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Albert Mohler: Law and Order and the Death of George Floyd

The video of George Floyd, a black man in Minneapolis, held down by a police officer in an arrest with his knee on the back of his neck resulted—as we now know—in his tragic death.

Commenting on the video, Art Acevedo, who is the head of the Major Cities Chiefs Association said, “I haven’t heard anybody justify this.”

The sad reality is that George Floyd is now dead.

When you look at the protests and rioting in Minneapolis, it is an ugly picture everywhere you look—and now not just in Minneapolis.

But where does this story lead?

It all comes down to the importance of the rule of law. If the rule of law breaks down, there is no rescue.

Injustice documented before our eyes cries out for justice, but justice calls out for the rule of law—in the courtroom and on the streets of America’s cities.

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Lanhee Chen: China Steps Back on Promise to Hong Kong

China has now moved to exert more control over Hong Kong, ending the special treatment that was guaranteed to it when the former British colony was turned over to Beijing’s control in 1997. At the time, China promised Hong Kong would be governed for 50 years under the principle of “one country, two systems.” In other words, Hong Kong would retain its own legal system and police force through 2047.

But President Xi Jinping of China is now breaking that promise by imposing a sweeping new national security law on Hong Kong that would criminalize acts of protest against the Chinese government.

The American response was swift and appropriately strong—Secretary of State Mike Pompeo formally declared that the U.S. no longer considers Hong Kong autonomous from China.

It’s a move with numerous ramifications that will surely provoke Beijing, but sends the unmistakable signal that our support for the freedom-loving people of Hong Kong will not waver.

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Joe Biden Is His Own Worst Enemy


Townhall Review – May 30, 2020

Hugh Hewitt and Byron York, of the Washington Examiner, talk about Joe Biden’s latest gaffe that might have hurt him with a voting block that most see as solidly Democrat.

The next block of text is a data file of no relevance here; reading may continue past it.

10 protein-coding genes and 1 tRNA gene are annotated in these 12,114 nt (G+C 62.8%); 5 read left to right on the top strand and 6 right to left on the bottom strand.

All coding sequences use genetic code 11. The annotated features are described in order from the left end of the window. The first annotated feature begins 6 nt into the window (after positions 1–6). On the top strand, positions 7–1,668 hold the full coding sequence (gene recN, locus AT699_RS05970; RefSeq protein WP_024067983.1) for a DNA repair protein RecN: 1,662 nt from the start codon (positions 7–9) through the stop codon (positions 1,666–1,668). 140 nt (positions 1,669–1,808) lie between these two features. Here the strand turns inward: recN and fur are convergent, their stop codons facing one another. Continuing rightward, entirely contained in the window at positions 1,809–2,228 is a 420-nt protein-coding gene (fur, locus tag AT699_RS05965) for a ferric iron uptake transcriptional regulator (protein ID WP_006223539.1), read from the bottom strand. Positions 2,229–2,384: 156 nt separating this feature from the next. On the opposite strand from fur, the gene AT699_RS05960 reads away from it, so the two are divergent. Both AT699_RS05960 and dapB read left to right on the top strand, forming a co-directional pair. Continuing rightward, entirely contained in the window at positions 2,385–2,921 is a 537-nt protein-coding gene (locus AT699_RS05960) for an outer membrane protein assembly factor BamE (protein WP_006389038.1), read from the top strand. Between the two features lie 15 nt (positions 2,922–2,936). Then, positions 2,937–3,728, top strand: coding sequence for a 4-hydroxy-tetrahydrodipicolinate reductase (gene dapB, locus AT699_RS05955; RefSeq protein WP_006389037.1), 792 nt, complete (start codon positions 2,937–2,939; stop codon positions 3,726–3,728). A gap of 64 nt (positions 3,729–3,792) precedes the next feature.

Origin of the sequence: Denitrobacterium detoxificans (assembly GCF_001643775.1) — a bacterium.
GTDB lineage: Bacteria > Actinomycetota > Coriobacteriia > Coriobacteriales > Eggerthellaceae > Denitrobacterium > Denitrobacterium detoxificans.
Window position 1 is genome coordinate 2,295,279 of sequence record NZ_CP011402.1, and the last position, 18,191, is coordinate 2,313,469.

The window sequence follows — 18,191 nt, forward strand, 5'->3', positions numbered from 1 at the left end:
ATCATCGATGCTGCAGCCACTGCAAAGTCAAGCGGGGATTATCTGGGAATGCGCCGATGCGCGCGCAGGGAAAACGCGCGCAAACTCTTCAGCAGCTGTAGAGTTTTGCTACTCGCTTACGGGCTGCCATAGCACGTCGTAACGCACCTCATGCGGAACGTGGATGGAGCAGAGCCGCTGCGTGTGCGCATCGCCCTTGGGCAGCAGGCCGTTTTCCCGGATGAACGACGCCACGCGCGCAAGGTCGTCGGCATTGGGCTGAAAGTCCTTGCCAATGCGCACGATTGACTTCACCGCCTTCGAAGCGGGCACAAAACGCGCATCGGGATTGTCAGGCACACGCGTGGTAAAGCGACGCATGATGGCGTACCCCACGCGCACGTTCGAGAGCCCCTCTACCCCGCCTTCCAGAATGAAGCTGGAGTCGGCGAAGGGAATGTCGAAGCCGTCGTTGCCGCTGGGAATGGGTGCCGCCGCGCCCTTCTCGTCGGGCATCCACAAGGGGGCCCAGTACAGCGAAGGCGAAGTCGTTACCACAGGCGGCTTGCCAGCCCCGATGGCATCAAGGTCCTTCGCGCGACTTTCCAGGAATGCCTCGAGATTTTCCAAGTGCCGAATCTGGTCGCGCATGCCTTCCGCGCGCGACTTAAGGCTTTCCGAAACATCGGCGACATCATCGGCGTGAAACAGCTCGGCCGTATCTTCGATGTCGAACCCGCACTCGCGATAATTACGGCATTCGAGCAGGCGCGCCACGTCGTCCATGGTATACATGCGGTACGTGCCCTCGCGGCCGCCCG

Larry Elder talks about Joe Biden’s latest slip up that some say he simply said what other Democrats have been saying for some time.

Dennis Prager talks with Eric Eggers, research director at the Government Accountability Institute, about the Democrats push for all mail-in balloting.

Sebastian Gorka and Hogan Gidley, White House Deputy Press Secretary, talk about the post-pandemic economy.

Kevin McCullough talks with David Marcus, writer for The Federalist, about New York Governor Andrew Cuomo’s heavy-handed lockdown.

Dennis Prager and investigative journalist Abigail Shrier talk about Connecticut girl track stars who are seeing their dreams crushed by boys who compete as girls.

Mike Gallagher reacts to the death of George Floyd, who died at the hands of a Minneapolis police officer.

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Jerry Bowyer: The Church and State in a Time of Pandemic

Should churches defy state shutdown orders in order to gather in person yet again?

This question goes to the heart of both America’s founding principles and the core convictions of Christianity. The early American position was strongly influenced by the Bible—and a disposition “to be subject to the governing authorities.”

But sometimes the state becomes tyrannical and forbids what God commands. What then? We reason with them, we exercise patience, we appeal to other authorities—as Paul appealed to Caesar.

When all other options have been exhausted, then we respectfully disobey.

The evangelical pastor John MacArthur recently quoted the Puritan Richard Baxter, “where he says, ‘If the magistrate, asks you to refrain from meeting because of a pestilence, you do not meet. On the other hand, if the magistrate tries to force you not to meet because of persecution of Christianity, you meet anyway.’”

That’s wisdom.

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